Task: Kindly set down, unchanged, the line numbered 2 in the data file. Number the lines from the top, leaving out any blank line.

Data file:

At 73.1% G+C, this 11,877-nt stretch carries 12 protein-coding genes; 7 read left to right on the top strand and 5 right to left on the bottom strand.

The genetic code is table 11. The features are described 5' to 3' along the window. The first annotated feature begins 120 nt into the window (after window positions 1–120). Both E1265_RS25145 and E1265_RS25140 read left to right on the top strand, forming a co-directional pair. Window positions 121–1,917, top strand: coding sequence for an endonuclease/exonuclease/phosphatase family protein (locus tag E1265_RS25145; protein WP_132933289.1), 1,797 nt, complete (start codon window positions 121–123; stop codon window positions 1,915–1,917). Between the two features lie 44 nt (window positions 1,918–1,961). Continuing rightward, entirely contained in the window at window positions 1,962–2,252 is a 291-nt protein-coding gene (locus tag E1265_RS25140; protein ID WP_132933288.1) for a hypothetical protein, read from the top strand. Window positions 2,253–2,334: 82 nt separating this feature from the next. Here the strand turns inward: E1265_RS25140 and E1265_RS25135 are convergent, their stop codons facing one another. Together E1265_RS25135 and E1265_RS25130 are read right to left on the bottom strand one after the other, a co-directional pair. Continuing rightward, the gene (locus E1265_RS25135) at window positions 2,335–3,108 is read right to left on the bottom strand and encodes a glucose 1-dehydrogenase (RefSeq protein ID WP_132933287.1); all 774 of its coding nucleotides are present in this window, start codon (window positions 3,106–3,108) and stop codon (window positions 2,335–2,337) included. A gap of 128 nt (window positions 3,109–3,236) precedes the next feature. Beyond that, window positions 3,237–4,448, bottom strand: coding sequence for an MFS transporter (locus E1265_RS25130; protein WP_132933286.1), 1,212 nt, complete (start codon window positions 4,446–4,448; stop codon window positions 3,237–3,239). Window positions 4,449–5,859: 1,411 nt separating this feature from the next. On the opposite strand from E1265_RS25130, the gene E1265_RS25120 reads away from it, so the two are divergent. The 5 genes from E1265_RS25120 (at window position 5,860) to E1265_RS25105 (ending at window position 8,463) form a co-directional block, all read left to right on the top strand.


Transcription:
The genetic code is table 11. The features are described 5' to 3' along the window. The first annotated feature begins 120 nt into the window (after window positions 1–120). Both E1265_RS25145 and E1265_RS25140 read left to right on the top strand, forming a co-directional pair. Window positions 121–1,917, top strand: coding sequence for an endonuclease/exonuclease/phosphatase family protein (locus tag E1265_RS25145; protein WP_132933289.1), 1,797 nt, complete (start codon window positions 121–123; stop codon window positions 1,915–1,917). Between the two features lie 44 nt (window positions 1,918–1,961). Continuing rightward, entirely contained in the window at window positions 1,962–2,252 is a 291-nt protein-coding gene (locus tag E1265_RS25140; protein ID WP_132933288.1) for a hypothetical protein, read from the top strand. Window positions 2,253–2,334: 82 nt separating this feature from the next. Here the strand turns inward: E1265_RS25140 and E1265_RS25135 are convergent, their stop codons facing one another. Together E1265_RS25135 and E1265_RS25130 are read right to left on the bottom strand one after the other, a co-directional pair. Continuing rightward, the gene (locus E1265_RS25135) at window positions 2,335–3,108 is read right to left on the bottom strand and encodes a glucose 1-dehydrogenase (RefSeq protein ID WP_132933287.1); all 774 of its coding nucleotides are present in this window, start codon (window positions 3,106–3,108) and stop codon (window positions 2,335–2,337) included. A gap of 128 nt (window positions 3,109–3,236) precedes the next feature. Beyond that, window positions 3,237–4,448, bottom strand: coding sequence for an MFS transporter (locus E1265_RS25130; protein WP_132933286.1), 1,212 nt, complete (start codon window positions 4,446–4,448; stop codon window positions 3,237–3,239). Window positions 4,449–5,859: 1,411 nt separating this feature from the next. On the opposite strand from E1265_RS25130, the gene E1265_RS25120 reads away from it, so the two are divergent. The 5 genes from E1265_RS25120 (at window position 5,860) to E1265_RS25105 (ending at window position 8,463) form a co-directional block, all read left to right on the top strand.